Gait analysis of cerebral palsy children before and after rhizotomy.

Department of Bioengineering, Clemson University, S.C.
Pediatric neuroscience 02/1988; 14(6):297-300.
Source: PubMed

ABSTRACT Over the past decade, selective posterior rhizotomy has been used successfully to reduce spasticity in patients with cerebral palsy. Although clinical evaluation of these patients revealed functional improvement following surgery, more objective analysis of the outcome of this surgery was sought. Kinematic gait analysis of 14 patients with spastic cerebral palsy was performed before and after selective posterior rhizotomy. Measurements of stride length, thigh range of motion, knee range of motion, average speed of walking, and cadence were made. Statistically significant increases in stride length, thigh range and knee range were found. Average speed was increased and cadence was virtually unchanged. These results corroborate clinical findings of improvement in gait of spastic patients with cerebral palsy following selective posterior rhizotomy.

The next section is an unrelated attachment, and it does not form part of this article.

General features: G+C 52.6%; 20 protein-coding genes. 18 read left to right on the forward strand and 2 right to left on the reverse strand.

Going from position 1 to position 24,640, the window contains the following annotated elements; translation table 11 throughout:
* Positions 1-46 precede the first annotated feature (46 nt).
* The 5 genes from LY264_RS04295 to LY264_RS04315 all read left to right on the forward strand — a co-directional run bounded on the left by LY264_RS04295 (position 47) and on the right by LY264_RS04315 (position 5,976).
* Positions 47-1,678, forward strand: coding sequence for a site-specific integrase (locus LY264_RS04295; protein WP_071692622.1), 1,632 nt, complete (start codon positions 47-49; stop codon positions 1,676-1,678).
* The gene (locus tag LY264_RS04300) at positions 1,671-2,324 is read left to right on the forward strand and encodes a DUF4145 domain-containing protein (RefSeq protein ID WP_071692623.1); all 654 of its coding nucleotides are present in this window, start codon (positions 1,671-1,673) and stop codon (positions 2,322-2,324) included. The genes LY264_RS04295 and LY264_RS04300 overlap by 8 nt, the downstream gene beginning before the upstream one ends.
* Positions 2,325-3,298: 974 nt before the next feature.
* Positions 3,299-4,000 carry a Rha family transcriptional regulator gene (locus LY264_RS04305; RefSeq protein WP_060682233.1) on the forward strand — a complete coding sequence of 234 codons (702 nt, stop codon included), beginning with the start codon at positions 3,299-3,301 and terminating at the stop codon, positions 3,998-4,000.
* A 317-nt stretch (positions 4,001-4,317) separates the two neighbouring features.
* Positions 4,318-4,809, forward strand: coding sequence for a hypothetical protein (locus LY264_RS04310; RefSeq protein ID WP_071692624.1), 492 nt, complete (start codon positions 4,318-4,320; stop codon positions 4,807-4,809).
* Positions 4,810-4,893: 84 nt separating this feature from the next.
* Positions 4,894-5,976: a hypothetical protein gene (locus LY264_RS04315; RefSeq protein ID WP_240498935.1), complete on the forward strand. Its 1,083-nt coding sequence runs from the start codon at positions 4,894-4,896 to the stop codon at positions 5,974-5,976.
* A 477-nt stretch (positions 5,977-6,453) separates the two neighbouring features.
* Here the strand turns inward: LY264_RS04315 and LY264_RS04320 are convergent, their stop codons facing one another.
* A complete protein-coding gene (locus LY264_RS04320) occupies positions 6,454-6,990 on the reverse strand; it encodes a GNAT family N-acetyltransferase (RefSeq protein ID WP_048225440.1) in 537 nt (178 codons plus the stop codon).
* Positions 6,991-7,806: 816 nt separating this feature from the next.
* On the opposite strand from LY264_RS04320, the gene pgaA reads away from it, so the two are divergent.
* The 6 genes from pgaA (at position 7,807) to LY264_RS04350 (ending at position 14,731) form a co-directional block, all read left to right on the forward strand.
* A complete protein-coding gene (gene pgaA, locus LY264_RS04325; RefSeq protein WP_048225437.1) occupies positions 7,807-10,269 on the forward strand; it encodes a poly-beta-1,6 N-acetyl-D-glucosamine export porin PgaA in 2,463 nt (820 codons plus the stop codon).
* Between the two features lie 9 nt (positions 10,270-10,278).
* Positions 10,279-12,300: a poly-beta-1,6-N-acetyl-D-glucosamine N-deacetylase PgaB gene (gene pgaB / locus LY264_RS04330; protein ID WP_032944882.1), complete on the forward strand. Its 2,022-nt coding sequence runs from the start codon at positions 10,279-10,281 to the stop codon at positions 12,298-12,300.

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    ABSTRACT: Although selective posterior rhizotomy (SPR) was pioneered as early as 1913, only over the past decade has the procedure gained popular use for the treatment of spasticity in cerebral palsy. The medical knowledge base regarding this procedure is expanding, and surgical techniques continue to be revised. We present our 7 years of experience in treating spastic cerebral palsy using SPR. The aspects of preoperative evaluation used by the multidisciplinary team to determine candidacy are outlined. The surgical procedure is detailed with a particular emphasis on the role of intraoperative nerve root stimulation to aid in selection for rootlet sectioning. Historical nerve stimulation protocols are reviewed and compared to our findings over the years. The functional goals are discussed in the context of the postoperative evaluation and therapies. Specific outcome in relation to joint range of motion, self care tasks, and ambulation is reported. The paper outlines a concise overview of our experiences and will assist the clinician in defining a protocol and expectations for SPR.
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